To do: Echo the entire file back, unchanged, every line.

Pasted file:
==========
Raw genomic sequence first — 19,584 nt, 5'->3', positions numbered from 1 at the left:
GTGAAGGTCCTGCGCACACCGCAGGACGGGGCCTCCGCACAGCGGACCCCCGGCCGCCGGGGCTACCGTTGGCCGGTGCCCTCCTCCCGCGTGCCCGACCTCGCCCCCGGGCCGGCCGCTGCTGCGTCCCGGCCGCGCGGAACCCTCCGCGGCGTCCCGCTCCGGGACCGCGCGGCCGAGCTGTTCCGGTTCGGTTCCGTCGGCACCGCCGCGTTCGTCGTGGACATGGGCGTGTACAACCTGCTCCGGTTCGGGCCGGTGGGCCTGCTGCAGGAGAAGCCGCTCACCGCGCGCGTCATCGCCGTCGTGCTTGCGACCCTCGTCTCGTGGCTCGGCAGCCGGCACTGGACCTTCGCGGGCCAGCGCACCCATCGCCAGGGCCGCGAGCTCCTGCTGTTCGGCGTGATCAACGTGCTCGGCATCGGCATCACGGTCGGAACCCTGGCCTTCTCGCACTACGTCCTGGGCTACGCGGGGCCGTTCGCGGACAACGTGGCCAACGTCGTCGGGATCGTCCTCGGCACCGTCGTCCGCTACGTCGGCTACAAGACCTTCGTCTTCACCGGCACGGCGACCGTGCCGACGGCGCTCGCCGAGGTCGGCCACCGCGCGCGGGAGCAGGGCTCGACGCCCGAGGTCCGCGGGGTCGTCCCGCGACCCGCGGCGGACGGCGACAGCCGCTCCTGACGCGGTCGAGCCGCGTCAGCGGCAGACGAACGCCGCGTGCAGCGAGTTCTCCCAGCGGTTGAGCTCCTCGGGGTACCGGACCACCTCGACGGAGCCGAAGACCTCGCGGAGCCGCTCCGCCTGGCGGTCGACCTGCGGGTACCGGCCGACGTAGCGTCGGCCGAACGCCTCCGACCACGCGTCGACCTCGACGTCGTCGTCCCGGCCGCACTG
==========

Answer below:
Raw genomic sequence first — 19,584 nt, 5'->3', positions numbered from 1 at the left:
GTGAAGGTCCTGCGCACACCGCAGGACGGGGCCTCCGCACAGCGGACCCCCGGCCGCCGGGGCTACCGTTGGCCGGTGCCCTCCTCCCGCGTGCCCGACCTCGCCCCCGGGCCGGCCGCTGCTGCGTCCCGGCCGCGCGGAACCCTCCGCGGCGTCCCGCTCCGGGACCGCGCGGCCGAGCTGTTCCGGTTCGGTTCCGTCGGCACCGCCGCGTTCGTCGTGGACATGGGCGTGTACAACCTGCTCCGGTTCGGGCCGGTGGGCCTGCTGCAGGAGAAGCCGCTCACCGCGCGCGTCATCGCCGTCGTGCTTGCGACCCTCGTCTCGTGGCTCGGCAGCCGGCACTGGACCTTCGCGGGCCAGCGCACCCATCGCCAGGGCCGCGAGCTCCTGCTGTTCGGCGTGATCAACGTGCTCGGCATCGGCATCACGGTCGGAACCCTGGCCTTCTCGCACTACGTCCTGGGCTACGCGGGGCCGTTCGCGGACAACGTGGCCAACGTCGTCGGGATCGTCCTCGGCACCGTCGTCCGCTACGTCGGCTACAAGACCTTCGTCTTCACCGGCACGGCGACCGTGCCGACGGCGCTCGCCGAGGTCGGCCACCGCGCGCGGGAGCAGGGCTCGACGCCCGAGGTCCGCGGGGTCGTCCCGCGACCCGCGGCGGACGGCGACAGCCGCTCCTGACGCGGTCGAGCCGCGTCAGCGGCAGACGAACGCCGCGTGCAGCGAGTTCTCCCAGCGGTTGAGCTCCTCGGGGTACCGGACCACCTCGACGGAGCCGAAGACCTCGCGGAGCCGCTCCGCCTGGCGGTCGACCTGCGGGTACCGGCCGACGTAGCGTCGGCCGAACGCCTCCGACCACGCGTCGACCTCGACGTCGTCGTCCCGGCCGCACTG